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I like to improve the site where I can; one of my many SEDE queries looks for common typos. Ideally, I would fill some smallish amount of time going through those posts and correcting the typos. When I find posts to edit, I do my best to polish them up the best I can (adding formatting and other grammatical improvements for readability).

The side effect I'm asking about here is on the Active Questions view/tab on the site. Currently, I try to limit myself to 3-5 edits per sitting, so as not to flood the page.

I would like to edit more posts than that per-sitting, if I have time, but I don't want to upset people's view into the site. Sunday mornings are a favorite of mine, mainly because the SEDE data is the freshest then, but I often tackle the edits during the week as well.

Do you enjoy the active questions view? How many batch-edited posts in a row would be reasonable for you to see? Are there times of the Stack Exchange day where my batch-editing would more-avoid your ire?

  • The question is not really how active users who participate on meta enjoy the active question view, but how many people total care about that view. Meta is a small, non-representative sample of site users. – Gilles Mar 10 '18 at 2:43
  • That’s a good clarification; thank you. I can also only interact with Meta users, not all users, so I’ll take what I can get. – Jeff Schaller Mar 10 '18 at 2:47
  • You make me curious what common typos you look for.... – Wildcard Mar 12 '18 at 19:53
  • @Wildcard short version, I ran aspell on the December U&L datadump, added 3117 overrides/exceptions to aspell, then re-ran it & sorted the remainders by frequency. I combined that with an existing query I had and ended up with this SEDE query: Posts with typos; younger than X days, scoring at least Y – Jeff Schaller Mar 12 '18 at 23:37
  • FWIW, I always use the Active Questions view (50 per page) and I'm never bothered by batch-mode editing. Worst case scenario I have to visit the previous page(s) to see what happened before the edits but really, I can't imagine why people would have a problem scrolling a few pages back and forth. As to when to do your edits, I'm sure you'll never agree with the person on the other side of the pond. You're doing a great job 👍 – don_crissti Mar 15 '18 at 19:34
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I mainly use the Main Page of the site rather than the Active Questions view. These are similar but the Main Page only has one page of questions on it.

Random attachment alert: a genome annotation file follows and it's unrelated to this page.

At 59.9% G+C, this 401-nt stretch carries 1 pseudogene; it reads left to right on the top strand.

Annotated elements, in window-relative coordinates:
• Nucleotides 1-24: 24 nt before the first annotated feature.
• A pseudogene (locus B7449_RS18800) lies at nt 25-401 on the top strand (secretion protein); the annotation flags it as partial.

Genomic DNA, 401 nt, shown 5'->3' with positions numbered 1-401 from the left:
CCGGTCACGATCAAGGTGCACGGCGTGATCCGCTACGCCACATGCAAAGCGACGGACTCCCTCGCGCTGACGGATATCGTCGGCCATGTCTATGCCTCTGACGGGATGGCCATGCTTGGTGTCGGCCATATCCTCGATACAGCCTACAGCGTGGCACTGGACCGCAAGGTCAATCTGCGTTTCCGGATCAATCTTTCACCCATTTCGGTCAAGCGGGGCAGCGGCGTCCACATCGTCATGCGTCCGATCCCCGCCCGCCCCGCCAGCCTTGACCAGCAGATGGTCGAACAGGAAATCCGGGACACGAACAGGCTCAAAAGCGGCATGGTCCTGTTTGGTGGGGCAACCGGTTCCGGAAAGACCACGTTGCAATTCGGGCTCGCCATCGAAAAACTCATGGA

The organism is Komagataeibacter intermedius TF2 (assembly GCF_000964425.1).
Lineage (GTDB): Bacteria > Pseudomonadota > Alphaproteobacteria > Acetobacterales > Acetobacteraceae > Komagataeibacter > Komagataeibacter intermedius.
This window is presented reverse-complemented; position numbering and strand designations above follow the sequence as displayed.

Editing multiple questions in batches would potentially push new questions off the Main Page.

Whenever I notice that someone is going through a batch of questions/answers with edits, I always switch to the Newest Questions view.

I do find it mildly annoying when this happens, but this is definitely balanced with the knowledge that someone cares enough about something to edit questions and answers (which I think is a good thing to do).

My personal view is that you should do as many edits as you think are necessary, especially if the edits are substantial, but maybe not too many "single character typo" edits in batch.


I don't know how most people who answers questions here use the site. Some may do what I do and look through the Main Page occasionally, and these would have the same "problem" as I have with batch edits. These users probably know how to switch to another view to find active questions. Others may primarily use the alternative views, the system of tags, and/or plain text searches to find interesting questions to answer. These users would not have the same issue with batch edits.

Users who ask questions are unlikely to be bothered with batch edits in the same way, if at all. And people who look for answers and questions with issues similar to their own (these, I think, are the largest group of site users) will likewise probably not be bothered by batch edits at all as they would use the search box or arrive at the site through search engine hits.

  • Thank you for chiming in. Some of the posts I uncover for editing do only need small changes. If 4-6 edits per "batch" seem reasonable, then I'll be patient and continue with that framing. – Jeff Schaller Mar 12 '18 at 16:36

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